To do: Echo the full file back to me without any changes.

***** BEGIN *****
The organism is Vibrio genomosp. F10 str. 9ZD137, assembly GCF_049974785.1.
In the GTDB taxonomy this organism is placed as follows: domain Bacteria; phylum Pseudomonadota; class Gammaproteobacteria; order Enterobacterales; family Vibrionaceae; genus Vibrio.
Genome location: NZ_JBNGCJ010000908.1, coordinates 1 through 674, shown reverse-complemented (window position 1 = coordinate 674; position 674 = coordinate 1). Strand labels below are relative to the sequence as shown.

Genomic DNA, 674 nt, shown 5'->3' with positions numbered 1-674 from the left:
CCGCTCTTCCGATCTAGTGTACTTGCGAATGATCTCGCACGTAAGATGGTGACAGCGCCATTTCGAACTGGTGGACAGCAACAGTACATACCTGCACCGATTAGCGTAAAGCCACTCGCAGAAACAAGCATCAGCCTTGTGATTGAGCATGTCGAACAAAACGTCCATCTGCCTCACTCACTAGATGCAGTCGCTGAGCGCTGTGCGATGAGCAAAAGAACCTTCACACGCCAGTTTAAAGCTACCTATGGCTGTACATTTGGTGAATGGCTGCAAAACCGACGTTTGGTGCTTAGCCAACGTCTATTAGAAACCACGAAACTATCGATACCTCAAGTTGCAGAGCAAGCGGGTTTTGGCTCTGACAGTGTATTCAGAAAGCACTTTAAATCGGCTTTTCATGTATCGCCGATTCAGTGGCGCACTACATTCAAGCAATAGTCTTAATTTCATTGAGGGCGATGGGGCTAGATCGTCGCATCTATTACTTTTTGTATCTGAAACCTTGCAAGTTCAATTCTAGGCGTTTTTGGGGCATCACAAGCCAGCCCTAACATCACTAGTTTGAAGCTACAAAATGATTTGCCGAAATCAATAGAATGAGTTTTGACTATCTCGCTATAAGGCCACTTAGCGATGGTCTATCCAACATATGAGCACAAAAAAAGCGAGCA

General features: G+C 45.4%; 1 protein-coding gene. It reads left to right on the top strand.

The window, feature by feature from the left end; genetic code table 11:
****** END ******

The organism is Vibrio genomosp. F10 str. 9ZD137, assembly GCF_049974785.1.
In the GTDB taxonomy this organism is placed as follows: domain Bacteria; phylum Pseudomonadota; class Gammaproteobacteria; order Enterobacterales; family Vibrionaceae; genus Vibrio.
Genome location: NZ_JBNGCJ010000908.1, coordinates 1 through 674, shown reverse-complemented (window position 1 = coordinate 674; position 674 = coordinate 1). Strand labels below are relative to the sequence as shown.

Genomic DNA, 674 nt, shown 5'->3' with positions numbered 1-674 from the left:
CCGCTCTTCCGATCTAGTGTACTTGCGAATGATCTCGCACGTAAGATGGTGACAGCGCCATTTCGAACTGGTGGACAGCAACAGTACATACCTGCACCGATTAGCGTAAAGCCACTCGCAGAAACAAGCATCAGCCTTGTGATTGAGCATGTCGAACAAAACGTCCATCTGCCTCACTCACTAGATGCAGTCGCTGAGCGCTGTGCGATGAGCAAAAGAACCTTCACACGCCAGTTTAAAGCTACCTATGGCTGTACATTTGGTGAATGGCTGCAAAACCGACGTTTGGTGCTTAGCCAACGTCTATTAGAAACCACGAAACTATCGATACCTCAAGTTGCAGAGCAAGCGGGTTTTGGCTCTGACAGTGTATTCAGAAAGCACTTTAAATCGGCTTTTCATGTATCGCCGATTCAGTGGCGCACTACATTCAAGCAATAGTCTTAATTTCATTGAGGGCGATGGGGCTAGATCGTCGCATCTATTACTTTTTGTATCTGAAACCTTGCAAGTTCAATTCTAGGCGTTTTTGGGGCATCACAAGCCAGCCCTAACATCACTAGTTTGAAGCTACAAAATGATTTGCCGAAATCAATAGAATGAGTTTTGACTATCTCGCTATAAGGCCACTTAGCGATGGTCTATCCAACATATGAGCACAAAAAAAGCGAGCA

General features: G+C 45.4%; 1 protein-coding gene. It reads left to right on the top strand.

The window, feature by feature from the left end; genetic code table 11: